A language is said to have *quantifier elimination* if every first-order-logic sentence in the language can be shown to be equivalent to a quantifier-free sentence, i.e., a sentence without any $\forall$s or $\exists$s. An example is the theory of real closed fields (such as $\mathbb{R}$), considered with the four basic operations, equality ($=$) and inequalities ($<$, $>$).

Question: how fast could an algorithm that does quantifier elimination be? By how much are current algorithms (such as the ones that proceed by cylindrical decomposition) worse than the best algorithms that are conceivably possible? What are, in brief, the main open computational problems in quantifier elimination?

(We can try to restrict the discussion to $\mathbb{R}$, though other "useful" theories also interest me.)

As far as I know, the situation is as follows: in general, there are first-order sentences on $k$ variables that are not equivalent to any quantifier-free sentences of length less than $\exp(\exp(C k))$; this means, in particular, that the worst-case performance of a quantifier elimination program has to be at least doubly exponential on $k$. This is matched by cylindrical-decomposition algorithms (correct me if I am wrong). At the same time, if the original formula contains only $\exists$s or only $\forall$s, then an algorithm that is singly exponential on $k$ is known. (I'm going by a very quick reading of Basu, Pollack, Roy, Algorithms in Real Algebraic Geometry; all errors are my own.)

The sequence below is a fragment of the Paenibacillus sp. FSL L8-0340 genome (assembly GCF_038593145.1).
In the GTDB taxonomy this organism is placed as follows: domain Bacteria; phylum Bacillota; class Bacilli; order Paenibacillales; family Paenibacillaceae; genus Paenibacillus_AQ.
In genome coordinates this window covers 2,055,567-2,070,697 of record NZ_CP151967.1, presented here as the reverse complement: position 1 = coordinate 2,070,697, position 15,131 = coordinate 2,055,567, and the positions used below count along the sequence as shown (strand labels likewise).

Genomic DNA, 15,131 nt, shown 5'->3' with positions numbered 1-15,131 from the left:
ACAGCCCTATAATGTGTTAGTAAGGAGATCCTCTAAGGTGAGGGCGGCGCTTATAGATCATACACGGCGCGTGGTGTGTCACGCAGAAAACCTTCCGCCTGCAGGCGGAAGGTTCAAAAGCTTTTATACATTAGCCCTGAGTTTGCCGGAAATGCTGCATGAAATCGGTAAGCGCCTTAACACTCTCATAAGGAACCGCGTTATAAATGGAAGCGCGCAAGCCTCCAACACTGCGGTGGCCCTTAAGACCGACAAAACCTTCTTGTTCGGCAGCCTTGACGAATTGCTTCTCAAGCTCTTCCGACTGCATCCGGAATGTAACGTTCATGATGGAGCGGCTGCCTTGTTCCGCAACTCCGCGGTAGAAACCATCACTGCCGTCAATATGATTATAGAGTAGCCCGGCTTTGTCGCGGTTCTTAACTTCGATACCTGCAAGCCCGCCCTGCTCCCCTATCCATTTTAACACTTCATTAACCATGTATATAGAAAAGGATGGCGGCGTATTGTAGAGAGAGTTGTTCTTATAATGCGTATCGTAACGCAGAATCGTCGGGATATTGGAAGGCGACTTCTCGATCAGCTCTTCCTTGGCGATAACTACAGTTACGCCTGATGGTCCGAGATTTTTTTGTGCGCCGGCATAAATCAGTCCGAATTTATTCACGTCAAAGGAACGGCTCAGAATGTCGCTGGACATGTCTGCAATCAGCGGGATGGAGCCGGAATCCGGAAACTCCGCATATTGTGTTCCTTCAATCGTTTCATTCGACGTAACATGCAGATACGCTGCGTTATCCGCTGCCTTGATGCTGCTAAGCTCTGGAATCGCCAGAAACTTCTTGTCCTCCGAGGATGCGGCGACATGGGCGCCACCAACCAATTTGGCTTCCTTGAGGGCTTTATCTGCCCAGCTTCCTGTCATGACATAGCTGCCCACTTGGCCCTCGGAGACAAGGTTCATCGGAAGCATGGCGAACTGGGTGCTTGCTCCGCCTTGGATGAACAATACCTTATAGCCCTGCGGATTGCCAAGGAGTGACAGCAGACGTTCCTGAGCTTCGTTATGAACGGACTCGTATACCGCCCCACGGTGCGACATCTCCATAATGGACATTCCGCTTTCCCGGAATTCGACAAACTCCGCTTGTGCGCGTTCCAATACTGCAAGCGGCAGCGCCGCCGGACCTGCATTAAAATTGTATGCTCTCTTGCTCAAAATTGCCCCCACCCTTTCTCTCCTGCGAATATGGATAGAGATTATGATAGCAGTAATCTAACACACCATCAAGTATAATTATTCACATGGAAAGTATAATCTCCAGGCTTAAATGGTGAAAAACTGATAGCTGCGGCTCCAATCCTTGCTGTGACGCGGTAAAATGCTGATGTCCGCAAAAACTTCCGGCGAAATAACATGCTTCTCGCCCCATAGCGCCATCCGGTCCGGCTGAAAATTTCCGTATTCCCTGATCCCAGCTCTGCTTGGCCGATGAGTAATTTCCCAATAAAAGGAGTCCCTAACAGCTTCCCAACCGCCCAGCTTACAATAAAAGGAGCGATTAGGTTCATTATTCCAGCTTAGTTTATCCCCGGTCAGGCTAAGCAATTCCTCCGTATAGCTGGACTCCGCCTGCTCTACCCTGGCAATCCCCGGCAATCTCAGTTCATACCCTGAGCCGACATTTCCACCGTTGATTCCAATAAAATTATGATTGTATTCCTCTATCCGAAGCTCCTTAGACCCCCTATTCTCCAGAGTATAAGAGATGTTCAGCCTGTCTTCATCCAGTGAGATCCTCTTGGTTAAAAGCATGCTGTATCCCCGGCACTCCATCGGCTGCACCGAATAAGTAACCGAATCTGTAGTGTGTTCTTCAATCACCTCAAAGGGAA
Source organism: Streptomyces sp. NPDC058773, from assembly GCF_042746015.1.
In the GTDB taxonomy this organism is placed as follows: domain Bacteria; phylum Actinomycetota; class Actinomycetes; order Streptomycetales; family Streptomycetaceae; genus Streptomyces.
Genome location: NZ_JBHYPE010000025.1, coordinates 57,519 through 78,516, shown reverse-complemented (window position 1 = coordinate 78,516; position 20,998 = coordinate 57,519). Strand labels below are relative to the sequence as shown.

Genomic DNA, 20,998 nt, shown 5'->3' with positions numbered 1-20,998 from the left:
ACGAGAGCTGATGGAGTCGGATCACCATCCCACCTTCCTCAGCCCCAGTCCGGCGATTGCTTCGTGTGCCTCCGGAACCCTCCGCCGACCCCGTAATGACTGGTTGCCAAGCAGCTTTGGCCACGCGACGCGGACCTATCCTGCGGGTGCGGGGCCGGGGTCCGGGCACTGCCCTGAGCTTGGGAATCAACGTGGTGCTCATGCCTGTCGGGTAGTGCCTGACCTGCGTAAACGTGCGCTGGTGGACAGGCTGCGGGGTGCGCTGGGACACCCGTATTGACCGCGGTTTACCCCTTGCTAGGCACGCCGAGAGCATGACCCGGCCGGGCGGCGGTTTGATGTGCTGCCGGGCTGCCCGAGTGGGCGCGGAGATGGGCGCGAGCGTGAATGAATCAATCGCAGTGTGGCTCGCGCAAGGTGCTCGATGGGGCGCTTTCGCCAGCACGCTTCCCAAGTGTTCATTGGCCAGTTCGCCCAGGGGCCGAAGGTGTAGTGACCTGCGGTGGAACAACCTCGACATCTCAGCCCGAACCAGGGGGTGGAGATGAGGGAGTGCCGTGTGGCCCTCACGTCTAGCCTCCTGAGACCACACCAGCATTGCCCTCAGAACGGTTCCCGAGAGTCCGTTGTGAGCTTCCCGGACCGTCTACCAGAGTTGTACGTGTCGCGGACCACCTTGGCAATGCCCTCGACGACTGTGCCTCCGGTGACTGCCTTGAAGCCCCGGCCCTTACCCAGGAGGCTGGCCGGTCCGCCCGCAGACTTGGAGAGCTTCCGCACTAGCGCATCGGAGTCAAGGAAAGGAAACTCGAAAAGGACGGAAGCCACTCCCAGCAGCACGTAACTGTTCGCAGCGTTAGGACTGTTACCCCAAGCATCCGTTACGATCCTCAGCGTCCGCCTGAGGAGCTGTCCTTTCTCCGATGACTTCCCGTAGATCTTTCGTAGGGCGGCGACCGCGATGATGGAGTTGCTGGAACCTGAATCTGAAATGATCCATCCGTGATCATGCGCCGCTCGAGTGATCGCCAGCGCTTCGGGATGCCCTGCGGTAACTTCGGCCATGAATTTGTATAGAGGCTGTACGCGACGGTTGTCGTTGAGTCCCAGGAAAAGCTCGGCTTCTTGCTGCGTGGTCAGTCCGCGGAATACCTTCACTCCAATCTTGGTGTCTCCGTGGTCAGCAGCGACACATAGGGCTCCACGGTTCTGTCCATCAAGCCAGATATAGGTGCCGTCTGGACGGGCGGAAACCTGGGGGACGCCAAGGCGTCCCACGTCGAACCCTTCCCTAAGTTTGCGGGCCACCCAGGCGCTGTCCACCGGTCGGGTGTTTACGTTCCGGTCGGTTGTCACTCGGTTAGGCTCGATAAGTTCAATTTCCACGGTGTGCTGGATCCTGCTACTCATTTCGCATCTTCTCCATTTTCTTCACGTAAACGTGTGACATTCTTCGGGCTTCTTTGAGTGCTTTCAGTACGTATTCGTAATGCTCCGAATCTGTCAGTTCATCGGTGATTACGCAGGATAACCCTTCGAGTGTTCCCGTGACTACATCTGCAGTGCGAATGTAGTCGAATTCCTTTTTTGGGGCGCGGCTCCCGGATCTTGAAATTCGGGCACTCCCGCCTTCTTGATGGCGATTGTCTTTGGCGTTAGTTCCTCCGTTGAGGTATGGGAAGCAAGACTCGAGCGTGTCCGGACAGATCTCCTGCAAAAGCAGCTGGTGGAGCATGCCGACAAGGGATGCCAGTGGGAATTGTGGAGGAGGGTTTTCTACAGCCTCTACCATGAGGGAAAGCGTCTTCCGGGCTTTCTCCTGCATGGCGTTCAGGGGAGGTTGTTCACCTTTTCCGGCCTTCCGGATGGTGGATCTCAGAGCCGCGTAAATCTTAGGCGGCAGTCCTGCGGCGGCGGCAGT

The second case - on which exponential bounds are known - is important, since it covers all cases of the form "prove this formula holds for all $x_1, x_2,\cdots, x_k$".

Is this the end of the story, or is there a subarea where plenty of work could remain to be done?

Well, there seems to be real interest in this question, but no answer as such yet. Let me suggest what would be very nice as an answer: a few open problems on the subject, hard but not impracticable, with statements that are neat enough for mathematicians yet also close enough to actual practice that their solution would likely be useful.

For example: would reducing the existential theory of $\mathbb{R}$ to $k$-SAT be such a problem?

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